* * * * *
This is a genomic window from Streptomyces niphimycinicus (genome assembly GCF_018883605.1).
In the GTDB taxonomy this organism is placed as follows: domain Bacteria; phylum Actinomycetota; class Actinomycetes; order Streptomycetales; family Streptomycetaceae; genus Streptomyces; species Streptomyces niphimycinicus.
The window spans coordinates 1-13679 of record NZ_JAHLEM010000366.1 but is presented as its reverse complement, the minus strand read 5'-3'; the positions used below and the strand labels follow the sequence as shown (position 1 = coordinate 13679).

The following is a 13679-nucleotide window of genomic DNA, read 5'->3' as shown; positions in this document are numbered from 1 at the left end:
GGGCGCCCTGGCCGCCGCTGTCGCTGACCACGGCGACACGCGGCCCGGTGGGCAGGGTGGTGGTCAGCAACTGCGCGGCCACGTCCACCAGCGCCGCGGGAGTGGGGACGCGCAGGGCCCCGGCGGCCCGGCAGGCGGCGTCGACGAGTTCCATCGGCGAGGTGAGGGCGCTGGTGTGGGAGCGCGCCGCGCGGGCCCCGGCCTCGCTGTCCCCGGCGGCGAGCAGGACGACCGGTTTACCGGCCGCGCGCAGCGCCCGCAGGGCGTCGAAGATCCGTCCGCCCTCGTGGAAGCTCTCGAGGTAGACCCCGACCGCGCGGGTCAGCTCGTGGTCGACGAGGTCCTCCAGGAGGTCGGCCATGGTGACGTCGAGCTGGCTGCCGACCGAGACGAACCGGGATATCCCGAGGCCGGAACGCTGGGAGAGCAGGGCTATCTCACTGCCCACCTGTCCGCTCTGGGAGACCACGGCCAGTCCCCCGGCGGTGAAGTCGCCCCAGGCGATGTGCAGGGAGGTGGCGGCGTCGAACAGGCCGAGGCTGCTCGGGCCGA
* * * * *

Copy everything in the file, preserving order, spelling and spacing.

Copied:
This is a genomic window from Streptomyces niphimycinicus (genome assembly GCF_018883605.1).
In the GTDB taxonomy this organism is placed as follows: domain Bacteria; phylum Actinomycetota; class Actinomycetes; order Streptomycetales; family Streptomycetaceae; genus Streptomyces; species Streptomyces niphimycinicus.
The window spans coordinates 1-13679 of record NZ_JAHLEM010000366.1 but is presented as its reverse complement, the minus strand read 5'-3'; the positions used below and the strand labels follow the sequence as shown (position 1 = coordinate 13679).

The following is a 13679-nucleotide window of genomic DNA, read 5'->3' as shown; positions in this document are numbered from 1 at the left end:
GGGCGCCCTGGCCGCCGCTGTCGCTGACCACGGCGACACGCGGCCCGGTGGGCAGGGTGGTGGTCAGCAACTGCGCGGCCACGTCCACCAGCGCCGCGGGAGTGGGGACGCGCAGGGCCCCGGCGGCCCGGCAGGCGGCGTCGACGAGTTCCATCGGCGAGGTGAGGGCGCTGGTGTGGGAGCGCGCCGCGCGGGCCCCGGCCTCGCTGTCCCCGGCGGCGAGCAGGACGACCGGTTTACCGGCCGCGCGCAGCGCCCGCAGGGCGTCGAAGATCCGTCCGCCCTCGTGGAAGCTCTCGAGGTAGACCCCGACCGCGCGGGTCAGCTCGTGGTCGACGAGGTCCTCCAGGAGGTCGGCCATGGTGACGTCGAGCTGGCTGCCGACCGAGACGAACCGGGATATCCCGAGGCCGGAACGCTGGGAGAGCAGGGCTATCTCACTGCCCACCTGTCCGCTCTGGGAGACCACGGCCAGTCCCCCGGCGGTGAAGTCGCCCCAGGCGATGTGCAGGGAGGTGGCGGCGTCGAACAGGCCGAGGCTGCTCGGGCCGA